This calls for two vital changes. First, we must create a systemic risk regulator to monitor the stability of the markets and to restrain or end any activity at any financial firm that threatens the broader market. Second, the government must have resolution authority to impose an orderly liquidation on any failing financial institution to minimize its impact on the rest of the system.

Together, these two reforms will enable the regulatory system to better prevent the kinds of excesses that fueled our recent crisis, restore market discipline and keep the failure of a large institution from bringing down the rest of the system.

A single agency responsible for systemic risk would be accountable in a way that no regulator was in the run-up to the 2008 crisis. With access to all necessary information to monitor the markets, this regulator would have a better chance of identifying and limiting the impact of future speculative bubbles.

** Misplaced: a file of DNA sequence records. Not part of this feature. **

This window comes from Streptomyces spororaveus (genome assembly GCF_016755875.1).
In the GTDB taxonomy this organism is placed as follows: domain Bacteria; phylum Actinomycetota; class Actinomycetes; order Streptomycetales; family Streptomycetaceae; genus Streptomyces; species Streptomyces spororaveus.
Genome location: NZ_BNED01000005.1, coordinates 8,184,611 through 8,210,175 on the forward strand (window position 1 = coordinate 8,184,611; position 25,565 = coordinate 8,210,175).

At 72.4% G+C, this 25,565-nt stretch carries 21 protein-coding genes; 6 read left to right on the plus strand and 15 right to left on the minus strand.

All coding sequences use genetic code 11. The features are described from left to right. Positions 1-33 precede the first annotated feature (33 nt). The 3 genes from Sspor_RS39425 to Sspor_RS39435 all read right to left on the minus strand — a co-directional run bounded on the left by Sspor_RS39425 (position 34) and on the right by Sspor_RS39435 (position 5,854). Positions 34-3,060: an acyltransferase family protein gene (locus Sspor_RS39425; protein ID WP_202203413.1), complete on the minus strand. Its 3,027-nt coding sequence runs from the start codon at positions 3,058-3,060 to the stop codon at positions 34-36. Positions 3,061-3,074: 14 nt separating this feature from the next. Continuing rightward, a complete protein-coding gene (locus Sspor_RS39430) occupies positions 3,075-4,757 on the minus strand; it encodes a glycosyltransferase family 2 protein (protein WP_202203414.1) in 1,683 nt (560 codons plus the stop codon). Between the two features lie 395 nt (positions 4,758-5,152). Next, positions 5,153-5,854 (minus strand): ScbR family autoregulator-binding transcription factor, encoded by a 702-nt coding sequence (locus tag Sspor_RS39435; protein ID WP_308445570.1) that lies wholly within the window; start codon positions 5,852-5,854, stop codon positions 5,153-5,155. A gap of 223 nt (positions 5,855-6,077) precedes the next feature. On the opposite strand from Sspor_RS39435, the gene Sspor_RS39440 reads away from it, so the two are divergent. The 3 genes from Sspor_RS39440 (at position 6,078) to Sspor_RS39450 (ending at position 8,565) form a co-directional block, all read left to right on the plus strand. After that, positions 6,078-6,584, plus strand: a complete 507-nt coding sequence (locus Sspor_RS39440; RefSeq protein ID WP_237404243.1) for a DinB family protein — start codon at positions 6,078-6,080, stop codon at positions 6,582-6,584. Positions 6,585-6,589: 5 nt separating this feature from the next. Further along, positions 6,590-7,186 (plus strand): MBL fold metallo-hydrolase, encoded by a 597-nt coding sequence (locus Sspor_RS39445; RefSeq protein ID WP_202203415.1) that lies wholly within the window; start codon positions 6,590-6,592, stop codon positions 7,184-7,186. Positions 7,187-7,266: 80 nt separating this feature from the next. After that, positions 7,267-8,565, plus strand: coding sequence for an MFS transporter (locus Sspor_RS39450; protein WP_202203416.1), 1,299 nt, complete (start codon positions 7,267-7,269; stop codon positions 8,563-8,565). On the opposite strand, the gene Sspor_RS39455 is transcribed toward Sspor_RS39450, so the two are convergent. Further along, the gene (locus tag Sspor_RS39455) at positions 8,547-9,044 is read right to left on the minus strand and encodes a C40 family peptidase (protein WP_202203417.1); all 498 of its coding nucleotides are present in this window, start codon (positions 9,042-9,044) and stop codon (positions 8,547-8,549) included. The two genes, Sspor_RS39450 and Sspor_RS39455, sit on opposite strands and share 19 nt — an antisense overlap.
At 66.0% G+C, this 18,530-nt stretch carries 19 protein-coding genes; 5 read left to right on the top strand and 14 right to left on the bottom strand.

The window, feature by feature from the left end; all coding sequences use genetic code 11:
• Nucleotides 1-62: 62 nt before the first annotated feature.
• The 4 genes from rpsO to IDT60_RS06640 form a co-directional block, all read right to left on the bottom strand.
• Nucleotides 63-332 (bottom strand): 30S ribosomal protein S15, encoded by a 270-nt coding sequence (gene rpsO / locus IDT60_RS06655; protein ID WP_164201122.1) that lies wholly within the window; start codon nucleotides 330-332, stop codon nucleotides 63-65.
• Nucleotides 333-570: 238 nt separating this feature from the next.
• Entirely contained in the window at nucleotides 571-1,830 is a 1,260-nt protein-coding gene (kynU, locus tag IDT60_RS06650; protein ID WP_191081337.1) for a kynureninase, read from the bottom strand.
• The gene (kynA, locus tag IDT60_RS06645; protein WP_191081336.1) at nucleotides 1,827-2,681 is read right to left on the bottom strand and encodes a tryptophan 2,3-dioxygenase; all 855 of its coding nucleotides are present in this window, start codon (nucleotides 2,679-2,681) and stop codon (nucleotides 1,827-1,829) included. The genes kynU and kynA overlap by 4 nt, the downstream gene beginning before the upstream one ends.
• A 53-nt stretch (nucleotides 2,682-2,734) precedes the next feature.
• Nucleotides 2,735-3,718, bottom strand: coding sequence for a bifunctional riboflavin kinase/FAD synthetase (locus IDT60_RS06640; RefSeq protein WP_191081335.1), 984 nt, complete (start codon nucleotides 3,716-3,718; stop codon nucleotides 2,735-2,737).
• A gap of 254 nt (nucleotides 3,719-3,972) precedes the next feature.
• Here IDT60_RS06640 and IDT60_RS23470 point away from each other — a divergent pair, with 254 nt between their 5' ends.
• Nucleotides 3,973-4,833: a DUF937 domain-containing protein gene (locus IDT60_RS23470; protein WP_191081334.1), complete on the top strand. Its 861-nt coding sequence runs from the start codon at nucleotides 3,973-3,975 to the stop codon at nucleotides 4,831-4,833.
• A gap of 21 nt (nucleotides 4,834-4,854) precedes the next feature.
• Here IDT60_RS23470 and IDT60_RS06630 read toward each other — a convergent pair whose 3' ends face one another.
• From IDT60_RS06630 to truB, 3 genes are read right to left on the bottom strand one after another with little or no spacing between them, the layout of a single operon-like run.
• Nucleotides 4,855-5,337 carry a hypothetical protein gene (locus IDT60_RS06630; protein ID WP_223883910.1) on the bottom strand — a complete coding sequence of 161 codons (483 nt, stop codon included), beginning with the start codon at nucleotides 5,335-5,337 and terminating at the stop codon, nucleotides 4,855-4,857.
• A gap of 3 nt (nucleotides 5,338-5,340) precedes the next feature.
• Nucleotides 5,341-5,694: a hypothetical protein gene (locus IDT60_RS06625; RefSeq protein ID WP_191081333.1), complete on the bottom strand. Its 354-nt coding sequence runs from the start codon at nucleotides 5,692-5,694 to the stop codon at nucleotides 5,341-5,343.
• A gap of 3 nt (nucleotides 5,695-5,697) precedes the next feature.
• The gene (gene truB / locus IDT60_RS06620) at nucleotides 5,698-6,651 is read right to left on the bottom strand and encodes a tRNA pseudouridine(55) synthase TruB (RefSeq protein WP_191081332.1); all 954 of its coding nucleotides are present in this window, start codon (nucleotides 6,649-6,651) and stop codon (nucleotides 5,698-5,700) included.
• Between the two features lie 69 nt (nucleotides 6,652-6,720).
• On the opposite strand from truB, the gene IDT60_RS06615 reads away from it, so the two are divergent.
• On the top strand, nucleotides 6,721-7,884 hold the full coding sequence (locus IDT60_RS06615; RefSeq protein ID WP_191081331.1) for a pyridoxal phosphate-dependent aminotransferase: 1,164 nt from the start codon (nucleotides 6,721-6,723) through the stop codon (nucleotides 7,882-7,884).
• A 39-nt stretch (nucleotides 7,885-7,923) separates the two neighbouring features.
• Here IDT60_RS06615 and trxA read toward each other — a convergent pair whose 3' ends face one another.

Given our global markets, we have to address the issue of size on a multinational level. We should work through the Financial Stability Board, a global regulatory agency with headquarters in Switzerland, to establish an international agreement calling for stronger capital and liquidity requirements for large, complex institutions. The need for adequate liquidity cushions is not as well understood, but in my judgment it is even more important than the need for banks to maintain higher capital levels.

As for our domestic approach, we now have different government regulators focusing on the individual trees, and we need one regulator accountable for looking at the entire forest. My preference is for the Federal Reserve to be the systemic risk regulator, because the responsibility for identifying and limiting potential problems is a natural complement to its role in monetary policy.

Congress, however, seems to be moving toward having a council of regulators perform this function. While that is not my preference, I believe a council can be workable if it is led by either the Treasury secretary or the Fed chairman, and is structured to ensure that strong decisions are reached quickly in a crisis. Too many such panels in government act by consensus, allowing a single member to render the council immobile.